Outside the frenetic world of consumer electronics and mobile telecommunications, the development of most new technologies requires a lot of patience. Often, too, the technology is applied in a very different area to that which its initial proponents expected.



Linear motors are a case in point. They shot to prominence in the 1950s, mainly thanks to the efforts of Eric Laithwaite, a UK engineer known as the “father of the linear motor”, whose proposals for high-speed trains based on so-called magnetic levitation captured worldwide imagination.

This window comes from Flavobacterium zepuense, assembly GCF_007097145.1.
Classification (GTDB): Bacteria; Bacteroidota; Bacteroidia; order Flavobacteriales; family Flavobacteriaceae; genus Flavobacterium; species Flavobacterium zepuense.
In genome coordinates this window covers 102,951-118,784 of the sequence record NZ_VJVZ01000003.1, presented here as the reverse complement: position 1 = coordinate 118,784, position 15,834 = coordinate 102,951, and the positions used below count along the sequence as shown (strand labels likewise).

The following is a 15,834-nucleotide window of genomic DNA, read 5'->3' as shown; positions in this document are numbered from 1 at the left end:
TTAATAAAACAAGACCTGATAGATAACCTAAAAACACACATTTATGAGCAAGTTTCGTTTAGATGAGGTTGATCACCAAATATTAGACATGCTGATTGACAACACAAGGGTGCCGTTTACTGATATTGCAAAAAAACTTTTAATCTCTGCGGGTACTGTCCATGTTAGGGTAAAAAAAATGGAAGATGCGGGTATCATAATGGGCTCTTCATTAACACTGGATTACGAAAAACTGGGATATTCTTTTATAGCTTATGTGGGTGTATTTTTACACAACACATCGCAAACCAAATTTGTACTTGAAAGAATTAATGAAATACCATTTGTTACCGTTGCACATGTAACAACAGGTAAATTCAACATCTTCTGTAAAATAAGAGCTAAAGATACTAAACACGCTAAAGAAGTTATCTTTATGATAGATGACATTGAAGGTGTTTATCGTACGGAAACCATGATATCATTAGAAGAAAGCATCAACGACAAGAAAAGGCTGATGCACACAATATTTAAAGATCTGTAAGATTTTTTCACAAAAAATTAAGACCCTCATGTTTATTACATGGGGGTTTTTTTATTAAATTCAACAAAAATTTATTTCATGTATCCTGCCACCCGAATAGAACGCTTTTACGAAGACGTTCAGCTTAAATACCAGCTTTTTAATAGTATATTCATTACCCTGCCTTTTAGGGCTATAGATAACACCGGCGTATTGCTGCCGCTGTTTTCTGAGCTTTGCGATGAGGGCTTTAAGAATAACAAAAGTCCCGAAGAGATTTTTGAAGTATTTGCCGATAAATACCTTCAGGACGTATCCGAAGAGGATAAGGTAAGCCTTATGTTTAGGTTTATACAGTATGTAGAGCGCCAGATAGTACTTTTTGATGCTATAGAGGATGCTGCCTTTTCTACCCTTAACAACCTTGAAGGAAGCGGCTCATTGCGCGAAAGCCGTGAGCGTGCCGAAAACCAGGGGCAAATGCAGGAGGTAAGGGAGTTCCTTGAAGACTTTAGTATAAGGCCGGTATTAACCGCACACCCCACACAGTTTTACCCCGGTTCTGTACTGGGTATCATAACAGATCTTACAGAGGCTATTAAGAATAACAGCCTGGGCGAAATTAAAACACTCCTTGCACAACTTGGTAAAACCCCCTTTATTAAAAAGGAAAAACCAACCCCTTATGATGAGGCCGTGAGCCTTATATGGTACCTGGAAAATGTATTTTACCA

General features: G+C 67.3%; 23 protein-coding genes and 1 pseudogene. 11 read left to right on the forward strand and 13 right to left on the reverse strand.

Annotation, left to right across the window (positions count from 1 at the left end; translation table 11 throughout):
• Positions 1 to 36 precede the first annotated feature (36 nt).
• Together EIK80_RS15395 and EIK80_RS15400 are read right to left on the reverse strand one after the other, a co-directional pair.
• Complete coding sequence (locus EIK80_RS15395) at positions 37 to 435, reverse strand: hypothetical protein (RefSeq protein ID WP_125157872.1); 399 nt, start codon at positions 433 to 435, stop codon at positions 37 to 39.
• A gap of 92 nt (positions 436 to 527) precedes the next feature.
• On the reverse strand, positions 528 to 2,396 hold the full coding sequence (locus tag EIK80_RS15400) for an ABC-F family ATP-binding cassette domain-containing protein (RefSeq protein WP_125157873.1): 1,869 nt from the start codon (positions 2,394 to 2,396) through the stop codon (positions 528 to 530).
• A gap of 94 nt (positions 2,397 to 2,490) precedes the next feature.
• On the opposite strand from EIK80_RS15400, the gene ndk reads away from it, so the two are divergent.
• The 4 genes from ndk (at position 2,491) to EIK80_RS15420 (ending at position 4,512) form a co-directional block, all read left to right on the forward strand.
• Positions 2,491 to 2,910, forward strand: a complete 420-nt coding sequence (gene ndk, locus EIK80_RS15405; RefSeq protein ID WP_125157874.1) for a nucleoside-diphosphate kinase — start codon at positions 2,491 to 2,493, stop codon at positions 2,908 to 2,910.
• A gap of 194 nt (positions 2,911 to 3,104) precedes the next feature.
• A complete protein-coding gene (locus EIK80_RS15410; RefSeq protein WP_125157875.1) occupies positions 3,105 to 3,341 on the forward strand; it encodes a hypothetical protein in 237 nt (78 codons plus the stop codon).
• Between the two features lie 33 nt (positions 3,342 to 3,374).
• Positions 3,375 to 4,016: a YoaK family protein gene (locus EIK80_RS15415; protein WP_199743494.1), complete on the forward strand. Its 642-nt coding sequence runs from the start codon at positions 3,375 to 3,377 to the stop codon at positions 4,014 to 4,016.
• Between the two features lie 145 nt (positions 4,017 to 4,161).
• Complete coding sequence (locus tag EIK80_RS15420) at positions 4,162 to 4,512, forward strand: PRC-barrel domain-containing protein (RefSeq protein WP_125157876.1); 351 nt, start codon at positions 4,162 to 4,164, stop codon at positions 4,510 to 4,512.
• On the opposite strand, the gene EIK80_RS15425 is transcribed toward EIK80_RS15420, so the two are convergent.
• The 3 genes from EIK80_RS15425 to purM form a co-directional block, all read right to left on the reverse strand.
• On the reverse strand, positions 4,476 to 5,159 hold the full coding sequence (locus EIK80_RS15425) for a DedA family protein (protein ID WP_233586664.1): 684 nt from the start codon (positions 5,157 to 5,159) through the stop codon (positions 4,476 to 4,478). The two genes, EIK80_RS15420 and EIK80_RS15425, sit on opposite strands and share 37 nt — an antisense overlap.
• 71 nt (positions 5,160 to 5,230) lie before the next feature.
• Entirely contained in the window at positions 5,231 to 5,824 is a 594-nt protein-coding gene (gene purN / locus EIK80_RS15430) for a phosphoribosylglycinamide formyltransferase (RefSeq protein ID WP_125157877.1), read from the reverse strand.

Today, while “maglev” trains remain a technological curiosity, linear motors are being quietly exploited in the less obviously glamorous field of machine tools.

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